OOIDA keeps Indiana Toll Road lawsuit alive with petition for rehearing

March 30, 2021

Tyson Fisher

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Determined to fight against a practice it calls unconstitutional, the Owner-Operator Independent Drivers Association is asking for a rehearing in its Indiana Toll Road lawsuit.

On March 23, OOIDA filed a petition asking for the full Seventh Circuit federal appeals court to rehear its case. On March 9, a three-judge panel of the Seventh Circuit Court of Appeals affirmed an Indiana federal district court’s ruling dismissing OOIDA’s lawsuit. The panel found that the tolls are not subject to Commerce Clause restrictions.

“We may suppose, as plaintiffs allege, that the $1 billion received for the 2018 toll increase was used for state purposes unrelated to maintenance of the toll road,” the court ruled. “Why should that matter? A state, like any private proprietor, can turn a profit from its activities.”

In a news release, The Cullen Law Firm, which is litigation counsel for OOIDA in the case, said that based on that reasoning, states in the Seventh Circuit can use highway tolls to raise unlimited funds for any state projects. However, in its petition for rehearing, OOIDA claims that this is not true for states in the Second and Ninth Circuits. Essentially, OOIDA is trying to rectify conflicting rulings between the Seventh Circuit and the Second Circuit, Ninth Circuit and even the Supreme Court.

The Seventh Circuit ruled that the Indiana Toll Road is considered a market participant, which is exempt from the Commerce Clause. That contradicts rulings in similar cases in the Second and Ninth Circuits, OOIDA claims.

The Second Circuit has expressly disagreed with a previous market participant decision made by the Seventh Circuit, stating that tolls are in fact subject to Commerce Clause limits based on Supreme Court precedent. Meanwhile, the Ninth Circuit has ruled several times that state/local government operations of interstate commerce do not qualify for exemptions as a market participant.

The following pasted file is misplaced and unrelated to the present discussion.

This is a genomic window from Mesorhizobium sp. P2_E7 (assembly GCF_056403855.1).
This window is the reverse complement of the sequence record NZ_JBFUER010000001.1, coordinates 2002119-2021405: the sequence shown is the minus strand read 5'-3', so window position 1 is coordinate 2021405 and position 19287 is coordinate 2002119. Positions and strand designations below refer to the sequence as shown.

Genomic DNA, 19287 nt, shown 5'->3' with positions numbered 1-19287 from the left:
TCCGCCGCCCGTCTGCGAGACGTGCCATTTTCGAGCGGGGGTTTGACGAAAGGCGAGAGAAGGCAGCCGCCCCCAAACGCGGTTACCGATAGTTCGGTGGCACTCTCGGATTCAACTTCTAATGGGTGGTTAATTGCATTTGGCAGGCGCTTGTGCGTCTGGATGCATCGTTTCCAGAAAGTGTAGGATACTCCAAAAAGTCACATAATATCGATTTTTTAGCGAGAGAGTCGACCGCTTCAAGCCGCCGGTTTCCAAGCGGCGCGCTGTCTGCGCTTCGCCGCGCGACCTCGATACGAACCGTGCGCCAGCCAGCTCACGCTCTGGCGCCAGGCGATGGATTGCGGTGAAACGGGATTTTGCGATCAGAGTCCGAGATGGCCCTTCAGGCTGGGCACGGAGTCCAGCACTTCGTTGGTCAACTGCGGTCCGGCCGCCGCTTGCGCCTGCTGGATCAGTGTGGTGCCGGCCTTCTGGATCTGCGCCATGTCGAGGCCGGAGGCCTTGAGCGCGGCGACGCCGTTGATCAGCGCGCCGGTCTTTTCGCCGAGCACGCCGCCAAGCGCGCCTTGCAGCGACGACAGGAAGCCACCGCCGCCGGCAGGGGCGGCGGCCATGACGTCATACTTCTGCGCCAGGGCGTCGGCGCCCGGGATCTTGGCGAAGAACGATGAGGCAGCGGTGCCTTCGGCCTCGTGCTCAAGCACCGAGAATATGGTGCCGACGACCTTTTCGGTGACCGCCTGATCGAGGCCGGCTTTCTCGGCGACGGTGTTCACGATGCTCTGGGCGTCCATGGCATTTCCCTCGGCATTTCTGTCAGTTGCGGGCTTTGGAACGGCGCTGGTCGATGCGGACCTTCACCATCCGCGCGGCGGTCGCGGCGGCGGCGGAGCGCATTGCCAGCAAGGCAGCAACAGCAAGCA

According to OOIDA’s initial complaint filed in January 2019, Gov. Eric Holcomb’s announcement of the Next Level Connections program would use $1 billion paid as consideration for the Indiana Toll Road Concession Co.’s right to extract increased tolls from motor carriers and truck drivers to fund a variety of projects throughout the state.

Those state projects included $100 million “to bring high-speed, affordable broadband access to underserved areas;” $90 million for hiking, biking and riding trails; $600 million toward the completion of I-69; $190 million for various highway projects; and $120 million to add more nonstop flights at the Indianapolis airport.

OOIDA claims that the Next Level Connections program shifts the burden for much of Indiana’s infrastructure costs from the citizens of Indiana to truck drivers who use the toll road. OOIDA also contends that Indiana can’t evade its constitutional obligations to users of the toll road by entering into a public-private partnership and allowing an entity other than the state to fix and collect the tolls. LL

 

J.J. Keller
Tyson Fisher

Tyson Fisher joined Land Line Magazine in March 2014. An award-winning journalist and tireless researcher, his news reports, features and blogs bring depth to our editorial content, backed with solid detail. Tyson is a lifelong Kansas Citian.